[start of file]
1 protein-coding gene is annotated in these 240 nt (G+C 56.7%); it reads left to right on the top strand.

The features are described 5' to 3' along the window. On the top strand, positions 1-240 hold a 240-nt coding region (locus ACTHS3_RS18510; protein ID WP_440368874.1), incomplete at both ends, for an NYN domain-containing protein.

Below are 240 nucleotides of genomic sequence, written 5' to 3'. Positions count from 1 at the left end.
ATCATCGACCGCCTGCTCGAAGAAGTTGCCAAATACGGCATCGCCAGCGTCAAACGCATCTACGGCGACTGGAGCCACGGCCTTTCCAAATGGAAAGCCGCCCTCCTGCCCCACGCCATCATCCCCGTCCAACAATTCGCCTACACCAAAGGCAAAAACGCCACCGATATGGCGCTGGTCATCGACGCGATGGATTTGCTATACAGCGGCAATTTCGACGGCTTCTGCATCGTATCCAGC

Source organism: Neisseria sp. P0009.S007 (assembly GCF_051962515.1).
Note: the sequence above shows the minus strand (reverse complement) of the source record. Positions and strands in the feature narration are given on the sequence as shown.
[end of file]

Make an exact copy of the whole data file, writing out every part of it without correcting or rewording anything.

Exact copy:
1 protein-coding gene is annotated in these 240 nt (G+C 56.7%); it reads left to right on the top strand.

The features are described 5' to 3' along the window. On the top strand, positions 1-240 hold a 240-nt coding region (locus ACTHS3_RS18510; protein ID WP_440368874.1), incomplete at both ends, for an NYN domain-containing protein.

Below are 240 nucleotides of genomic sequence, written 5' to 3'. Positions count from 1 at the left end.
ATCATCGACCGCCTGCTCGAAGAAGTTGCCAAATACGGCATCGCCAGCGTCAAACGCATCTACGGCGACTGGAGCCACGGCCTTTCCAAATGGAAAGCCGCCCTCCTGCCCCACGCCATCATCCCCGTCCAACAATTCGCCTACACCAAAGGCAAAAACGCCACCGATATGGCGCTGGTCATCGACGCGATGGATTTGCTATACAGCGGCAATTTCGACGGCTTCTGCATCGTATCCAGC

Source organism: Neisseria sp. P0009.S007 (assembly GCF_051962515.1).
Note: the sequence above shows the minus strand (reverse complement) of the source record. Positions and strands in the feature narration are given on the sequence as shown.